ProfessorMelissa A. Hale
CaseCast™ – "What you need to know"
Brief Fact Summary. Appellant Nanakuli Paving & Rock Co. entered into a contract to purchase all of its asphalt from Appellee Shell Oil Co. The contract did not expressly provide price protection. However, price protection is widely used in the locality and had been provided by Appellee on two occasions.
Synopsis of Rule of Law. Despite the parol evidence rule, the UCC allows the admission course of performance, course of dealing, and trade usage evidence.
Issue. Was extrinsic evidence that price protection should be incorporated into the contract properly admitted?
Was the evidence of trade usage properly admitted?
Was the evidence of course of performance properly admitted?
Held. Yes. The UCC allows the admission of extrinsic evidence of trade usage and course of performance.
Usage of trade is “any practice or method of dealing having such regularity of observance in a place, vocation or trade as to justify an expectation that it will be observed with respect to the transaction in question.” The UCC allows the court to look at trade usage in contract interpretation. The Court interprets the UCC trade usage comments to allow use of practices in the locality that include other trades or vocations if those practices are so common that the parties are aware of them. The Court held that the definition of trade usage used by the trial court was not too broad as to Appellee.
Course of performance looks at how the parties have already performed under the contract. Appellant presented evidence that Appellee had given price protection in the past. Appellee argues that the two prior instances do not amount to course of performance. However, they were the only two times the issue had come up and when it did arise in the past, Appellee indicated that Appellant was entitled to the price protection. Appellee also argues that the prior two instances were merely a waiver, but the Court held that it was properly determined to be course of performance by the jury.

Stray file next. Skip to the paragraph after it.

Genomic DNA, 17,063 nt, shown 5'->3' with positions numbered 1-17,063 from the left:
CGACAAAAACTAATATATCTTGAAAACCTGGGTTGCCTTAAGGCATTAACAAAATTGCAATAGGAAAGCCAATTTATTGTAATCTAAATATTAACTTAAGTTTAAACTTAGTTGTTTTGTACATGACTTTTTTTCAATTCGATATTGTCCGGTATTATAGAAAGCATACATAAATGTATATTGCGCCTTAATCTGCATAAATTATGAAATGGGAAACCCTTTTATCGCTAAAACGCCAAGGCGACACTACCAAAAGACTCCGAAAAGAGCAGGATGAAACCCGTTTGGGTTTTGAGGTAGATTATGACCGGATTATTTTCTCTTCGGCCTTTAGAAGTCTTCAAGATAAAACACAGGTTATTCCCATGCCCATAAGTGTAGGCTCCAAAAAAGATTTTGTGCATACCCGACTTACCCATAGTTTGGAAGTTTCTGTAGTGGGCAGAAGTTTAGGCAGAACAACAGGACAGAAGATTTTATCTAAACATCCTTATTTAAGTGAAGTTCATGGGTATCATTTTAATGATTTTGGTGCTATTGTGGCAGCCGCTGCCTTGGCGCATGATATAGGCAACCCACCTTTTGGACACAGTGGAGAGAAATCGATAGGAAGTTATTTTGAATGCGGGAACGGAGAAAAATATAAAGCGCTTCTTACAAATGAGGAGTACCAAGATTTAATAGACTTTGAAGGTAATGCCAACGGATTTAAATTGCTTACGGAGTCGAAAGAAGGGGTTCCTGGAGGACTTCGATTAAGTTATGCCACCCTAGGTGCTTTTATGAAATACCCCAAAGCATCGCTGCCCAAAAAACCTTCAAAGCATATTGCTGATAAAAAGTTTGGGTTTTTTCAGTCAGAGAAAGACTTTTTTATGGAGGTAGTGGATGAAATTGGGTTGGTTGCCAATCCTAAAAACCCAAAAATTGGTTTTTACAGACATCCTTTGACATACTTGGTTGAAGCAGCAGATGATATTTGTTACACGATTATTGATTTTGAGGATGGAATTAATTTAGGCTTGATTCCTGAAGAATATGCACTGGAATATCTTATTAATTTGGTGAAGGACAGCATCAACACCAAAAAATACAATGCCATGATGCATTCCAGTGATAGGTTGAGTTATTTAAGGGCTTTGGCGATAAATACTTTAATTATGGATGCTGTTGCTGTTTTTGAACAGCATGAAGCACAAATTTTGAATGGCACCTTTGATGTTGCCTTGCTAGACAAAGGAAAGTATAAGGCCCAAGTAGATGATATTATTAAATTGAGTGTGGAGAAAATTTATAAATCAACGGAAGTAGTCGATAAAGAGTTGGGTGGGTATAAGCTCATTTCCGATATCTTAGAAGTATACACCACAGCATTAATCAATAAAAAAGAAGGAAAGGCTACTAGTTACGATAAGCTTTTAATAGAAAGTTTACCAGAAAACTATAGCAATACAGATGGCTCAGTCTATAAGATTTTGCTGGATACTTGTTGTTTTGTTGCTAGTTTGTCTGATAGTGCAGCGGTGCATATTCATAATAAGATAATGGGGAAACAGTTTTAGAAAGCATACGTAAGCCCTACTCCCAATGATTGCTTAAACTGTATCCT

Appellant also argues that good faith required the inclusion of price protection. Good faith for merchants is defined by the UCC as “the observance of reasonable commercial standards of fair dealing in the trade.” Appellant presented evidence that the amount of notice given by Appellee prior to increasing price did not conform with reasonable commercial standards of fair dealing. The Court held that the jury had enough evidence to find that the price increase did not conform with the good faith standard and reinstated the jury’s verdict.
Discussion. In the present case, the Court reinstated the jury verdict incorporating price protection into the contract based on evidence of course of performance and trade